Representing clients means working in their best interests.
The property inspection is a major contingency to work through.
Buyer’s agency creates expectations from and for both parties. Agents need clients to represent (that is how we get paid), and most buyers need guidance to complete a real estate purchase.
Agents and buyers seek a mutually beneficial relationship. This could be the start of a beautiful relationship!
Agency representation involves give and take: What does each side expect, and what are they willing to do to get what they want?
Agents expect to trade their knowledge and time for clients who are willing to do what they need to do to buy real estate.
The buyer wants to hire someone who knows what they are doing, will do what it takes to get them into their next home, will work in their best interests (identifying properties, negotiating the best terms and so on) and will promote and protect their interests every step of the way.
Both want and deserve loyalty.
Once a purchase offer is fully executed, the buyer’s agent assumes the role of director: keeping track of what needs to be done when and providing whatever guidance is needed to complete the tasks required to reach settlement.
The process typically focuses on two major aspects: inspecting the property to make sure that there are minimal surprises (unexpected maintenance can be costly!) and obtaining the financing so that the buyer can complete the purchase.
These are the most likely “deal killers” as sales are contingent on their completion. Contingencies are known events that may occur throughout the buying process that must be satisfied or waived to keep the sale moving, meaning they allow both sides to reconsider their original agreement.
I respectfully suggest that a buyer’s agent must be fully engaged in resolving all contingencies.
The property inspection involves hiring one or more competent people focused on identifying “material defects” (rather than cosmetic or update issues) with the major systems and structure.
Depending on the executed contract, the buyer’s response to the inspection results may include requiring the seller to make repairs and the right to terminate the sale.
Although broker policy may differ, I believe that a buyer’s agent should attend the property inspection to ensure that the inspector clearly explains what he or she is doing and what he or she sees to the buyer and to ensure that the buyer understands the process.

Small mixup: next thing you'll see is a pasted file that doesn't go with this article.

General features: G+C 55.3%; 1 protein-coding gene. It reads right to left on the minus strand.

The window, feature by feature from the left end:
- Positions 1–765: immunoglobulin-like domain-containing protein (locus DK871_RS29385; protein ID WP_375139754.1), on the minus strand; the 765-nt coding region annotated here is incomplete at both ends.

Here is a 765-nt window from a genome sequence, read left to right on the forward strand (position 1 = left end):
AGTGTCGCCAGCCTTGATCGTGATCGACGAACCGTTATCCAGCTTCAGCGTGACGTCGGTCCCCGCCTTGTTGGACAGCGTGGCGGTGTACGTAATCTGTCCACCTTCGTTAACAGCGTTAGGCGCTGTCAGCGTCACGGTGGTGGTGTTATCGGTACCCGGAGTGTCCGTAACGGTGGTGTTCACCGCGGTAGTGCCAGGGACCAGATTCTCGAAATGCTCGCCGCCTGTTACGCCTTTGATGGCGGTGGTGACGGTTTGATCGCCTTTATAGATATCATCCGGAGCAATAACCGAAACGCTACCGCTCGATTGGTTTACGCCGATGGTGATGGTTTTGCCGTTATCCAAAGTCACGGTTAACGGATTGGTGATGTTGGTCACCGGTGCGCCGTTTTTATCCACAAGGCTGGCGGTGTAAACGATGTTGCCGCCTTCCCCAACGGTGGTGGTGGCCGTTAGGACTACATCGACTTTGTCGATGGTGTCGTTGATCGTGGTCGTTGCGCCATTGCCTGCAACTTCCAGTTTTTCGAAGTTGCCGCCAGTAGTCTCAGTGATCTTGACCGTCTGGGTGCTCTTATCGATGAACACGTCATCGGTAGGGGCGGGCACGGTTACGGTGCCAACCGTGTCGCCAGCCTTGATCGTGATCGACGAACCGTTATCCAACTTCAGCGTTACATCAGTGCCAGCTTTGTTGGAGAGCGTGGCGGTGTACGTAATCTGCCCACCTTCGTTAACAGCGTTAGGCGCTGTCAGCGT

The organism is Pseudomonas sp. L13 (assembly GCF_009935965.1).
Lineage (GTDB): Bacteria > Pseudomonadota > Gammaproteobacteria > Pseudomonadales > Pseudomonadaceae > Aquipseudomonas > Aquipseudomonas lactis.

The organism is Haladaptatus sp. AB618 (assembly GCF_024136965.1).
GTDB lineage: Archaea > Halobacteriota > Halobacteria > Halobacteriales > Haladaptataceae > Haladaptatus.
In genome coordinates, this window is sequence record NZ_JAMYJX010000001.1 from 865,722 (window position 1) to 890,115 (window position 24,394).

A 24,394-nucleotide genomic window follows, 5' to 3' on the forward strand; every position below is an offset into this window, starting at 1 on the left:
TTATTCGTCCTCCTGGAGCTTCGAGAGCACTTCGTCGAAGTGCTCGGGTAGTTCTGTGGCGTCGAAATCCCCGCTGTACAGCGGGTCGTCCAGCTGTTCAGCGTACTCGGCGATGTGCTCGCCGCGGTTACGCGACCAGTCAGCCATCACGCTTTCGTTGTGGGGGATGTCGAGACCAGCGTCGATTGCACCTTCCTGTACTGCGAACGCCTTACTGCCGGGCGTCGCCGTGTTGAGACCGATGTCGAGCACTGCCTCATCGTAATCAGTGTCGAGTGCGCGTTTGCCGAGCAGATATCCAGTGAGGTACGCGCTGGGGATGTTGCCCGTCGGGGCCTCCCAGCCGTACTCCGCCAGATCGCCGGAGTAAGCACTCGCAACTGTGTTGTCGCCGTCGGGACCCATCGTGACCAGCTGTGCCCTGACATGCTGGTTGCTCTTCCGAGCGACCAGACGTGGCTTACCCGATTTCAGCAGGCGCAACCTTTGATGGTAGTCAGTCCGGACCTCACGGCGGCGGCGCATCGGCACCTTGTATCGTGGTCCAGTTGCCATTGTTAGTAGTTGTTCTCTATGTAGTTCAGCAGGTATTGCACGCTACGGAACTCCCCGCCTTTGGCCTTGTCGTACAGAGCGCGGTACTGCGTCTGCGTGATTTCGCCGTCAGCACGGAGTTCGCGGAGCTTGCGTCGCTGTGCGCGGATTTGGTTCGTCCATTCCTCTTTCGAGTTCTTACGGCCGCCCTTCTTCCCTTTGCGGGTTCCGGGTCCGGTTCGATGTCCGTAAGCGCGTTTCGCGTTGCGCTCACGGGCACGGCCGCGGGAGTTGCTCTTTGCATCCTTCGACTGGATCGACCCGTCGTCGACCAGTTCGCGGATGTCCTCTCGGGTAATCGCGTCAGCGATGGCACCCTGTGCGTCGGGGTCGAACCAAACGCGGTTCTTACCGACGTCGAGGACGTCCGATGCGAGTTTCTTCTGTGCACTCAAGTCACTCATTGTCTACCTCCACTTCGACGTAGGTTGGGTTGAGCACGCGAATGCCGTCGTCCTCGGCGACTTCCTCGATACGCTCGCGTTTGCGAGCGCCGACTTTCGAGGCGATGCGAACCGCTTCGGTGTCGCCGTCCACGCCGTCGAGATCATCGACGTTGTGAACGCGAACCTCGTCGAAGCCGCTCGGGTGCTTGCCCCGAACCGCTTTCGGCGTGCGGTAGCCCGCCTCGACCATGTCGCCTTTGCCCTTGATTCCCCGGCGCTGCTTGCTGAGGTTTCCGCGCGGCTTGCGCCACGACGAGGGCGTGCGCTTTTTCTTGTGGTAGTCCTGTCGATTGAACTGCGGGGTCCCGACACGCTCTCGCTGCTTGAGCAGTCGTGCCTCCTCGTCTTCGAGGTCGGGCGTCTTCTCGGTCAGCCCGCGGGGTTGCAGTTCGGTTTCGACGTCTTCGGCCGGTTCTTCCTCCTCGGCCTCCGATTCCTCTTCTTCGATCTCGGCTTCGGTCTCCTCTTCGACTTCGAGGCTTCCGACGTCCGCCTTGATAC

Inspections of “resale” properties usually reveal a list of recommendations that could appear far worse than what they really are, and frankly, I would never assume that even the best inspector can properly portray their findings to most buyers.
The agent is not the inspector and is not expected to act like one — nor should they. To best represent a typical buyer and to be able to best interact with a listing agent if repairs are requested, an agent needs first-hand knowledge.
I have heard a variety of reasons (or excuses) regarding why an agent would consider not attending an inspection. Avoiding liability is one, and I can only wonder how a buyer feels being left on his or her own — especially if problems are found.
Does the agent’s absence really manage potential liability? How does that square with the essence of the agent’s responsibility to their client? Is the agent too busy? Does he or she feel that he or she would be in the way?
At the very least, the client should be told upfront that the agent will not be there rather than face a surprise later.
Here is what I do know: Many buyers feel abandoned, especially if they do not know the inspector. Negotiating repairs, both with a concerned buyer and the listing agent, can be more difficult if the agent is not there to see what the issues are and what the inspector had to say about them.
Given the importance of this contingency, I would never want to miss an inspection. As a listing agent, I fully expect the buyer’s agent to be on-site as an inspection is really a long showing (it is unacceptable to provide access to others without the listing agent’s permission).
Bottom line: What is in the buyer’s best interest?
For most buyers, the mortgage is the largest monthly expense they will ever have. Yet many borrowers don’t know how to prepare, negotiate or shop for mortgage loans.